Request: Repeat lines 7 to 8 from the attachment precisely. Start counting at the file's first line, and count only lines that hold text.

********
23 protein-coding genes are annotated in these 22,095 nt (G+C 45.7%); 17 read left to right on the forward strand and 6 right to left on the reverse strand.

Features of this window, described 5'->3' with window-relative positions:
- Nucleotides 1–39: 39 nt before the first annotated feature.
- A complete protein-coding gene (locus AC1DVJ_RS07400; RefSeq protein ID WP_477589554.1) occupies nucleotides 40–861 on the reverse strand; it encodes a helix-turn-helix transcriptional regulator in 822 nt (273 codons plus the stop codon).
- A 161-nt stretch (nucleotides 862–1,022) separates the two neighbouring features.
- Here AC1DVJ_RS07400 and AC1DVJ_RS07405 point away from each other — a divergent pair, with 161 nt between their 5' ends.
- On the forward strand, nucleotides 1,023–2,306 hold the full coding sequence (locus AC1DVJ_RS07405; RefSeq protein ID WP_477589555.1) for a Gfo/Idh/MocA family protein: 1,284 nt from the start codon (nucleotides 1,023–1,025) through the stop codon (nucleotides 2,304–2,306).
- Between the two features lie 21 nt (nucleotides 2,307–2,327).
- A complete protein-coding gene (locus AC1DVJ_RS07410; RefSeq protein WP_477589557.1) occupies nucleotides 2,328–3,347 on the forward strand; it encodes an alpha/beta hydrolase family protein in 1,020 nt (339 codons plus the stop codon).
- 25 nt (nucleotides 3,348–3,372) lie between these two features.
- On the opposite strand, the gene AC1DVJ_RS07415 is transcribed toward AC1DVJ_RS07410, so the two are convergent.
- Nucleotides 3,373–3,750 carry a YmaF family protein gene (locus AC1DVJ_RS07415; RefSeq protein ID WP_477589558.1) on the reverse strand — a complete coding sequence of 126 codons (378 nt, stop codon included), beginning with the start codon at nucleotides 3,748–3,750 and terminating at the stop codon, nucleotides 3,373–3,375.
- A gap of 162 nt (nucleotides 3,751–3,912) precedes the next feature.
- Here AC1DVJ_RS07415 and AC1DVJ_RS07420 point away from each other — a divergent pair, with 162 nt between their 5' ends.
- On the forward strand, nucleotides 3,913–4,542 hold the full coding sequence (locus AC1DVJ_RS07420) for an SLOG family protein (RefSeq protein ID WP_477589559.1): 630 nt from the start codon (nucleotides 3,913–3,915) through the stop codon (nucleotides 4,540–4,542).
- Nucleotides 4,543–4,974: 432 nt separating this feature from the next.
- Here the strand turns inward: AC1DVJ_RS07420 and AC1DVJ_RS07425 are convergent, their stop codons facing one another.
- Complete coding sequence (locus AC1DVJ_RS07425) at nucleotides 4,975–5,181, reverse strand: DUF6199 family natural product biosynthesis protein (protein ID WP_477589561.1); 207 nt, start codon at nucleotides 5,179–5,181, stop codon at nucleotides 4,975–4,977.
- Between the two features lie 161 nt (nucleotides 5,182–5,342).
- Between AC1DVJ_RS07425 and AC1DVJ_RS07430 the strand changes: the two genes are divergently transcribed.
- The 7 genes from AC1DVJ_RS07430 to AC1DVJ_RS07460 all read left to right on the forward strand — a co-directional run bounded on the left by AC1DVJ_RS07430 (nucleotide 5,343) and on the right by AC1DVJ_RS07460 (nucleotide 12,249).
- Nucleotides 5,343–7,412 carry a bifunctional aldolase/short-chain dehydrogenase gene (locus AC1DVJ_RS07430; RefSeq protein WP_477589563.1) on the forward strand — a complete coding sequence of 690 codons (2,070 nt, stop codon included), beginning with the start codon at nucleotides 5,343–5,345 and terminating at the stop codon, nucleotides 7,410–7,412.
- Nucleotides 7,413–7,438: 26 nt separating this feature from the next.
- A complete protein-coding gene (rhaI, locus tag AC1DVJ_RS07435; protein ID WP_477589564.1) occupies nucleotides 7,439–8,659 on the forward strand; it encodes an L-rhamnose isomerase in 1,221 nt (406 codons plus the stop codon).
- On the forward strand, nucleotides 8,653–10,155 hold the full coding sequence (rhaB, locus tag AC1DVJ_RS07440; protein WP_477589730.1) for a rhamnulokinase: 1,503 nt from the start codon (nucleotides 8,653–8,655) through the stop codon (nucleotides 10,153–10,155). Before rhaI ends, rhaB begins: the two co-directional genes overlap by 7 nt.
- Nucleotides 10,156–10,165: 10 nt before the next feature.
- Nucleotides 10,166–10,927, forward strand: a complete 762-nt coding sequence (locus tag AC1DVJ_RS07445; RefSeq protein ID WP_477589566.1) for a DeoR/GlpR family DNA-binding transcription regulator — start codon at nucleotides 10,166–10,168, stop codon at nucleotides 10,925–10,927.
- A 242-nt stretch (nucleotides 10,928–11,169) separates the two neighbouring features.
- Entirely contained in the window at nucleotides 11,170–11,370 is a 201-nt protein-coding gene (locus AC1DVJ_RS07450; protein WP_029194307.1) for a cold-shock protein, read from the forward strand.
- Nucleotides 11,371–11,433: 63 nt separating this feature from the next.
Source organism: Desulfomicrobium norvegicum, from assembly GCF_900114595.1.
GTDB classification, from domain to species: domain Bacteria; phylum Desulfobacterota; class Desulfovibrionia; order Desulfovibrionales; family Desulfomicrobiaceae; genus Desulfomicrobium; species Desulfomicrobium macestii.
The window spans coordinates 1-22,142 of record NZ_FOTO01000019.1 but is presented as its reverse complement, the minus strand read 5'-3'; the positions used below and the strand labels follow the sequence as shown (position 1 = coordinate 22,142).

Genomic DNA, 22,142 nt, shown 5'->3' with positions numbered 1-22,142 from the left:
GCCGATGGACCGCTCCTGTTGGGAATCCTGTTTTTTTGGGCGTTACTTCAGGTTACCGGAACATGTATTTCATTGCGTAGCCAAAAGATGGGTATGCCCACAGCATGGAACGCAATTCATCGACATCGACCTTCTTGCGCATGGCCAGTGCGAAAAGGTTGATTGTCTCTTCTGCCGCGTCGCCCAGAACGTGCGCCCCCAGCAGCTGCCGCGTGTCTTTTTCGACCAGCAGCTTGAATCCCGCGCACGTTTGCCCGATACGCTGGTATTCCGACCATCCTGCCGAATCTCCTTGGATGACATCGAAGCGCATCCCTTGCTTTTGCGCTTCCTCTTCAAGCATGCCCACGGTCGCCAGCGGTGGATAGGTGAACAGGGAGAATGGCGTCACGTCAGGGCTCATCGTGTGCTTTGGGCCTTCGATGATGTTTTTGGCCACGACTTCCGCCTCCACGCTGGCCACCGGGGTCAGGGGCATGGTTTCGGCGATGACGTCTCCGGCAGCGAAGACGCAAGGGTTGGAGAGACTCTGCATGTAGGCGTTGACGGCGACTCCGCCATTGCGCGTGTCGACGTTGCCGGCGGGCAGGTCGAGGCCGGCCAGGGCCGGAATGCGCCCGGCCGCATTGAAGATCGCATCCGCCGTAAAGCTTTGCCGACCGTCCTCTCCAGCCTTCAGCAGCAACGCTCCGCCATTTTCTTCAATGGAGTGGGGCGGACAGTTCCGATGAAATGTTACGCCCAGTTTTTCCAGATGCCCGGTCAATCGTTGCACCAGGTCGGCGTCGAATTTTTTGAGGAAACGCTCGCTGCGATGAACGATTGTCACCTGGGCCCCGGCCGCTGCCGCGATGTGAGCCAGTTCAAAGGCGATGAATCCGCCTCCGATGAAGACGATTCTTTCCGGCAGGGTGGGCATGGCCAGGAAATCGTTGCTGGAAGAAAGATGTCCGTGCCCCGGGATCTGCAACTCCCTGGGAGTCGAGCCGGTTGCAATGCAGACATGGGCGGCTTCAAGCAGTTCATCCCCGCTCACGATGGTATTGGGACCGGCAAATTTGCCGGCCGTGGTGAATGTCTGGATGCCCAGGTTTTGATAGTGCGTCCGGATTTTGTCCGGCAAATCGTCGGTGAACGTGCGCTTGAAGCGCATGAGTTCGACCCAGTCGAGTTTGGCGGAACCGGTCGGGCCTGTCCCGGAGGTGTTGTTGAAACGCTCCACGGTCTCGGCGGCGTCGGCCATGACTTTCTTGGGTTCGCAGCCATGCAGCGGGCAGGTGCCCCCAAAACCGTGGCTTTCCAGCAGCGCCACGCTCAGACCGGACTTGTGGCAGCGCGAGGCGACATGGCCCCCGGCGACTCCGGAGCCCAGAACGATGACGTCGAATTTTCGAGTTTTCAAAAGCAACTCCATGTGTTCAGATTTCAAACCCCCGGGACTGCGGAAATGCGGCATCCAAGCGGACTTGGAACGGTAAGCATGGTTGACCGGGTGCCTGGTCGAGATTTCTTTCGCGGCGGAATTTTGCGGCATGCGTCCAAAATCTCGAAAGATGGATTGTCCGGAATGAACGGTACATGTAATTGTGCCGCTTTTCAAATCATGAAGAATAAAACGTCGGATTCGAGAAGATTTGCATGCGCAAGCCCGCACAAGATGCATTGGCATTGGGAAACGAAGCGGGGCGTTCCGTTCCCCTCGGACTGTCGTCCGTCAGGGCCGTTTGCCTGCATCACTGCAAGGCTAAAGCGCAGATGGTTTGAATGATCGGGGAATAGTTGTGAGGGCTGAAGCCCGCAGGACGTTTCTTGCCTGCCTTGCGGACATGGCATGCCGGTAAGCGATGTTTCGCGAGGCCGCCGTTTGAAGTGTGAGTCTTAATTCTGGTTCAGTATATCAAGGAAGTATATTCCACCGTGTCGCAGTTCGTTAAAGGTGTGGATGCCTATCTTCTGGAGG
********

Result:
- On the forward strand, nucleotides 1,023–2,306 hold the full coding sequence (locus AC1DVJ_RS07405; RefSeq protein ID WP_477589555.1) for a Gfo/Idh/MocA family protein: 1,284 nt from the start codon (nucleotides 1,023–1,025) through the stop codon (nucleotides 2,304–2,306).
- Between the two features lie 21 nt (nucleotides 2,307–2,327).